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ON-RAMP : And Parking's a Snap on Melrose

March 12, 1995|Maria C. Iacobo

Brace yourself for an exercise in cognitive dissonance. Step one--picture your morning commute: the tattooed twit with the backwards cap in the jacked-up mini-pickup jittering from lane to lane; the preening jerk with the perfect hair in the perfect Beemer, locked to his cel phone and your bumper; the guy whose driving skills were learned in the traffic circles of Rome, or maybe hell, passing you on the shoulder. And you, you're stuck with them, moving like lava along the freeway, listening to the traffic reports chronicling another step in the decay of our clotted megalopolis.

Step two--read this: Experts in transportation and urban planning say that recent data shows that travel times throughout the Los Angeles Basin are improving even though more people are putting in more miles than ever. And, they say, travel times here are among the best in the United States, far better than, say, New York or Chicago.

" Traffic is not bad in Los Angeles," says Martin Wachs, a professor of urban planning at UCLA and director of its Institute of Transportation Studies. "Drivers here have good driving habits. There's very good lane discipline, and even moving at very high speeds, drivers tend to be more courteous here." Another reason to thank God you don't live in New York or Chicago.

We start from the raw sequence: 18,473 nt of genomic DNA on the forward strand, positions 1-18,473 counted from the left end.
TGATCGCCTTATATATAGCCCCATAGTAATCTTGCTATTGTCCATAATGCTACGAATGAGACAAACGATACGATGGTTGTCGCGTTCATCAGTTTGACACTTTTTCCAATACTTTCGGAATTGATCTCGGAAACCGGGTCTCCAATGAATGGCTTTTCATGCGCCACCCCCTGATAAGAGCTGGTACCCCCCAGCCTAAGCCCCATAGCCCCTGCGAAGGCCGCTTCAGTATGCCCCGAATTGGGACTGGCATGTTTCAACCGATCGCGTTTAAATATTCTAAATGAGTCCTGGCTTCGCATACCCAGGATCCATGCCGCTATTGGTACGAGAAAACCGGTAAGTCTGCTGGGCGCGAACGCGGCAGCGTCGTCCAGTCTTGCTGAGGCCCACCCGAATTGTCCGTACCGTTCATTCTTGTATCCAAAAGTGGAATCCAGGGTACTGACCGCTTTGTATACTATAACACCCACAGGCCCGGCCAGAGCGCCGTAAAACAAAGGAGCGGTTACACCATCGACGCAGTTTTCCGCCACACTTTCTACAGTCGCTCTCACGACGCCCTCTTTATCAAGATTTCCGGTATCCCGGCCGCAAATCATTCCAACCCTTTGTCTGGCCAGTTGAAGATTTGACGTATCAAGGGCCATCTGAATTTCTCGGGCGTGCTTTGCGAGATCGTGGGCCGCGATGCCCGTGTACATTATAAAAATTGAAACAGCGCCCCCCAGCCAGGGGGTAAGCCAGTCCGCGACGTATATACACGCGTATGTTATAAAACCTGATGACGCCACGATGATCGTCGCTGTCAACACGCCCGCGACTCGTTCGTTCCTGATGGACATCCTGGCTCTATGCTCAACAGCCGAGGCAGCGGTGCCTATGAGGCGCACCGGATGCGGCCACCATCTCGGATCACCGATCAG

But it's not better driving skills that have cut commuting time (nor is it Metro Rail). More and more companies have moved out of central business hubs, says Peter Gordon, a professor of urban planning and economics at USC, creating more suburb-to-suburb commuting and spreading out the traffic flow. "Since there's more of that type of travel here than average, travel here is faster than ever before," Gordon says.

So why does it appear as if every major traffic artery in Southern California is thrombotic? "Perception," says James Moore, a colleague of Gordon in USC's urban planning department. "People repeat the idea that traffic is bad again and again without any scientific literature to back it up," he says. "The best measures tell us overall traffic is not getting worse--it's getting better."

Something to remember as you're crawling along on the 405, feeling hostile, surrounded by commuters transporting their personality disorders from one suburb to another.

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